Most people know that they should try to negotiate a higher salary or a better deal on a car, but you may not whip out your haggling skills on everyday purchases. And that's probably a mistake, according to Chelsea Fagan from The Financial Diet. In this video spotted by Digg, Fagan shares some tips and tricks for getting the best deal, and making sure you aren't letting discounts pass you by.

She suggests letting go of the stigma of trying to haggle, and making sure to ask for discounts and look for deals on medical bills, subscription services, your rent, your insurance plan, credit card fees, furniture costs, and work benefits.

Here's how:

Check your medical bills carefully, because according to Fagan, somewhere around 30 to 40 percent of medical bills contain errors, so the chances of you finding a mistake are way higher than you might think. If you can't afford your bill, call your doctor's office and ask if there's anything they can do to help, like lowering the cost or setting up a payment plan. Make sure to call as soon as possible, though, before the bill goes to a debt collector.

Next, you should know that threatening to cancel your cell phone service or newspaper subscription can be highly effective. Subscription services will often give you a discount if you're thinking about leaving.

When it comes to rent, you may think there isn't wiggle room. But it can cost landlords significant money, time, and hassle to replace a tenant, and you should use that to your advantage when it comes time to renew your lease. It may not work in super-hot real estate markets, but if you're a good tenant, your landlord probably wants you to stick around.

Insurance costs may also seem impossible to negotiate, but month-to-month premiums and costs aren't as fixed as you might think, especially when it comes to car insurance. Even if they can't lower your bills during negotiation, you might be able to get benefits and perks that weren't originally included.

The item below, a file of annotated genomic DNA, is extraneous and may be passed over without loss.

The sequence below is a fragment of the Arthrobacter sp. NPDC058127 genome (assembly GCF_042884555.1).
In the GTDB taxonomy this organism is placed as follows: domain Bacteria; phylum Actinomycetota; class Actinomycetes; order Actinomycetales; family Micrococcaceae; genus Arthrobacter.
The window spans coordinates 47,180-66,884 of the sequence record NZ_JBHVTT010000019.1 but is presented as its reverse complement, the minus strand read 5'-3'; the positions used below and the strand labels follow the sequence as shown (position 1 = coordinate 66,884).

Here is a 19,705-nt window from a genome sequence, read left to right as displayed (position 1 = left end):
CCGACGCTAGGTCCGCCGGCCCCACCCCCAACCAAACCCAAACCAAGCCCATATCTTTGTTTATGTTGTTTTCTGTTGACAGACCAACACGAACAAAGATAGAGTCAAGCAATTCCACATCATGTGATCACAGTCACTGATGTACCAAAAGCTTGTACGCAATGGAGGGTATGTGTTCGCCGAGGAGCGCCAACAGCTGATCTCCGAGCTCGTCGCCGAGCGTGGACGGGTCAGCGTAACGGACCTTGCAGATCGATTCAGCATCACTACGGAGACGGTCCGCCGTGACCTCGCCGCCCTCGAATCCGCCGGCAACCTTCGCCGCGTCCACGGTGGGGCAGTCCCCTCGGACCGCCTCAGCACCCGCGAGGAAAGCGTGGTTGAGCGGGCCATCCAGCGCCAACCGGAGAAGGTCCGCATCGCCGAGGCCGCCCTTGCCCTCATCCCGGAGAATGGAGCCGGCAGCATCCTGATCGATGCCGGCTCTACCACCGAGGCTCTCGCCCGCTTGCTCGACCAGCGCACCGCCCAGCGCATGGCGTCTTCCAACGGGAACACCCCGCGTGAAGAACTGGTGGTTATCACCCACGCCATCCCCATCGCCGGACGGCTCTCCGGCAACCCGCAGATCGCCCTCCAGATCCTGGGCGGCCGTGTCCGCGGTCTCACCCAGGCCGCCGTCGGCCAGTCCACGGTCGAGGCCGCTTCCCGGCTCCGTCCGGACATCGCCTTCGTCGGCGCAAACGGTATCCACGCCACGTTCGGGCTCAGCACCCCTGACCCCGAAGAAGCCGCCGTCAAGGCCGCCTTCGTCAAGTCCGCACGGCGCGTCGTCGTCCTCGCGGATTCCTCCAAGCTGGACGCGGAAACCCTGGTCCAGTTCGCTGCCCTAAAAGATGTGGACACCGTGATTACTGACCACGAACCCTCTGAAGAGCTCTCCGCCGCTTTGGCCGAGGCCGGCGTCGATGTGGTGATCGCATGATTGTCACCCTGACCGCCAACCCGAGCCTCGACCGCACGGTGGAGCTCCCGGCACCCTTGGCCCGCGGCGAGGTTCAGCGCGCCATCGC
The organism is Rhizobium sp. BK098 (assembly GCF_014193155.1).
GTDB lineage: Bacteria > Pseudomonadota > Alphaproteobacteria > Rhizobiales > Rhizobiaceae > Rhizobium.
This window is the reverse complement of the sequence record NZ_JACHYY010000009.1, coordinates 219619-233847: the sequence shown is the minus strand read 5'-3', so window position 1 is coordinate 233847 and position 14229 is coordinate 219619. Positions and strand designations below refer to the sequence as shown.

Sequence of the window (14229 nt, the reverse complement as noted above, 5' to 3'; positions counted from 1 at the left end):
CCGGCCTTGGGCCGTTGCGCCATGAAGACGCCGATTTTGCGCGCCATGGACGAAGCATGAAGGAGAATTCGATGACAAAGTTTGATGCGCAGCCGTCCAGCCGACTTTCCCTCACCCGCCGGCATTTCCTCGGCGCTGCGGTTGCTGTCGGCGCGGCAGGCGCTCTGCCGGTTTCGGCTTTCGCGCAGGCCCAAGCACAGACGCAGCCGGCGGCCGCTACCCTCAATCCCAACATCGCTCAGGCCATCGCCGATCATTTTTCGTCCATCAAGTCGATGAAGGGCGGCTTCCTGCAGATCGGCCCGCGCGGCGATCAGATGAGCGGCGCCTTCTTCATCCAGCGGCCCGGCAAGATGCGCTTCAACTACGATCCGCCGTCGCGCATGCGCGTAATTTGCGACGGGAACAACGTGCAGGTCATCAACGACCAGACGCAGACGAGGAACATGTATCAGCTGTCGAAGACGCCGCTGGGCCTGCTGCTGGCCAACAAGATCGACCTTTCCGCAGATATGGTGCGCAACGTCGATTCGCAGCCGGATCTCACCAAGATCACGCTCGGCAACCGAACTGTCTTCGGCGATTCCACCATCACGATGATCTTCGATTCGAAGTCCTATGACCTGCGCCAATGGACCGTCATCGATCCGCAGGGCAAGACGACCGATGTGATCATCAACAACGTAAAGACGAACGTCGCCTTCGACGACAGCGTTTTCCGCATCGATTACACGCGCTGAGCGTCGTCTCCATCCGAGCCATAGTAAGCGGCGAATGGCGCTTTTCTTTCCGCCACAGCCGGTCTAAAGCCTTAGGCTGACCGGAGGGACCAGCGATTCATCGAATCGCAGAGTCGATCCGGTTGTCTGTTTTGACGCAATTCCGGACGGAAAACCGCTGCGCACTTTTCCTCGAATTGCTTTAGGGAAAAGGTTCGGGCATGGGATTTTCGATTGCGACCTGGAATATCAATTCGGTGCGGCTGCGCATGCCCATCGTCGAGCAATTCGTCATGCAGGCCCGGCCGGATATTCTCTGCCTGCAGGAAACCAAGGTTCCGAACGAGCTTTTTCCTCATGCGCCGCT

Make sure you're getting the best deal you can on your credit card, too. You can sometimes get your annual credit card fee waived or receive a higher credit limit just by asking, so don't be shy.

If you're buying something major for your home like a new washer-dryer combo or a full living room set, know that many stores will negotiate with you over big purchases. If you go shopping at the end of the month, for instance, sales staff might have a monthly sales goal they're trying to hit, and might be more willing to knock off a portion of the price just to make the sale.

And last, when it comes time to ask for that raise, don't stick to just demanding a higher paycheck. Vacation time, sick leave, retirement plans, and other salary benefits are all negotiable. If you can't get a higher salary from your boss, you might be able to get more vacation time or flexible work hours.

Fagan recommends that no matter what you're trying to haggle over, you're better off talking to a human. That means calling up your doctor's office, your cell phone carrier, or anyone else you're trying to negotiate with and asking for a customer service representative, instead of dealing with bills online or through the mail. Sometimes, these customer service workers might have some allowances they're allowed to give out, or in the case of shopping, a retail employee might have sales goals or make commissions, so they're incentivized to help you out.

Let Fagan break it down for you further in the video below.

[h/t Digg]